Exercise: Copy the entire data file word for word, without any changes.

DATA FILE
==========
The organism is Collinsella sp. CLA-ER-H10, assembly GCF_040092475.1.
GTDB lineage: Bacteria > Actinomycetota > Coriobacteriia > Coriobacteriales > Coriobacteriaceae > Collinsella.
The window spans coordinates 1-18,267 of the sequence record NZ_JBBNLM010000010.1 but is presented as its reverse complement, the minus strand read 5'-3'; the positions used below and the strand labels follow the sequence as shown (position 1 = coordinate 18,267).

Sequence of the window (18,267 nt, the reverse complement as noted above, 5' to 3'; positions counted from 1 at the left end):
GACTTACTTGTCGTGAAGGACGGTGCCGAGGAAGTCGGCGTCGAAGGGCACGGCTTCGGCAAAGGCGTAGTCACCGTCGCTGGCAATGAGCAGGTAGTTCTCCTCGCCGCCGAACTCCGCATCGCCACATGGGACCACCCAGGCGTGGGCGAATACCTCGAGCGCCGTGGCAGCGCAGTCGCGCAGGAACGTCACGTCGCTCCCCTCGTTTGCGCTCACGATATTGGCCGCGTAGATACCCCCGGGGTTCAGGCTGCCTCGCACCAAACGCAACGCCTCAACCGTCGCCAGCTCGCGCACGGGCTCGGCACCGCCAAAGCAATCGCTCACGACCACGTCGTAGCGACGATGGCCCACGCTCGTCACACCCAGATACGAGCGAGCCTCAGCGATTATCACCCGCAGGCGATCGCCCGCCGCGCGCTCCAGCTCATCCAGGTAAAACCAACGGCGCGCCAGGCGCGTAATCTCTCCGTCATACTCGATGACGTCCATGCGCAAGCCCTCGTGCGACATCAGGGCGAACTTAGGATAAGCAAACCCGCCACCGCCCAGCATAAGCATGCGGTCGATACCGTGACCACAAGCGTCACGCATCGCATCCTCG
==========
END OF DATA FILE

The organism is Collinsella sp. CLA-ER-H10, assembly GCF_040092475.1.
GTDB lineage: Bacteria > Actinomycetota > Coriobacteriia > Coriobacteriales > Coriobacteriaceae > Collinsella.
The window spans coordinates 1-18,267 of the sequence record NZ_JBBNLM010000010.1 but is presented as its reverse complement, the minus strand read 5'-3'; the positions used below and the strand labels follow the sequence as shown (position 1 = coordinate 18,267).

Sequence of the window (18,267 nt, the reverse complement as noted above, 5' to 3'; positions counted from 1 at the left end):
GACTTACTTGTCGTGAAGGACGGTGCCGAGGAAGTCGGCGTCGAAGGGCACGGCTTCGGCAAAGGCGTAGTCACCGTCGCTGGCAATGAGCAGGTAGTTCTCCTCGCCGCCGAACTCCGCATCGCCACATGGGACCACCCAGGCGTGGGCGAATACCTCGAGCGCCGTGGCAGCGCAGTCGCGCAGGAACGTCACGTCGCTCCCCTCGTTTGCGCTCACGATATTGGCCGCGTAGATACCCCCGGGGTTCAGGCTGCCTCGCACCAAACGCAACGCCTCAACCGTCGCCAGCTCGCGCACGGGCTCGGCACCGCCAAAGCAATCGCTCACGACCACGTCGTAGCGACGATGGCCCACGCTCGTCACACCCAGATACGAGCGAGCCTCAGCGATTATCACCCGCAGGCGATCGCCCGCCGCGCGCTCCAGCTCATCCAGGTAAAACCAACGGCGCGCCAGGCGCGTAATCTCTCCGTCATACTCGATGACGTCCATGCGCAAGCCCTCGTGCGACATCAGGGCGAACTTAGGATAAGCAAACCCGCCACCGCCCAGCATAAGCATGCGGTCGATACCGTGACCACAAGCGTCACGCATCGCATCCTCG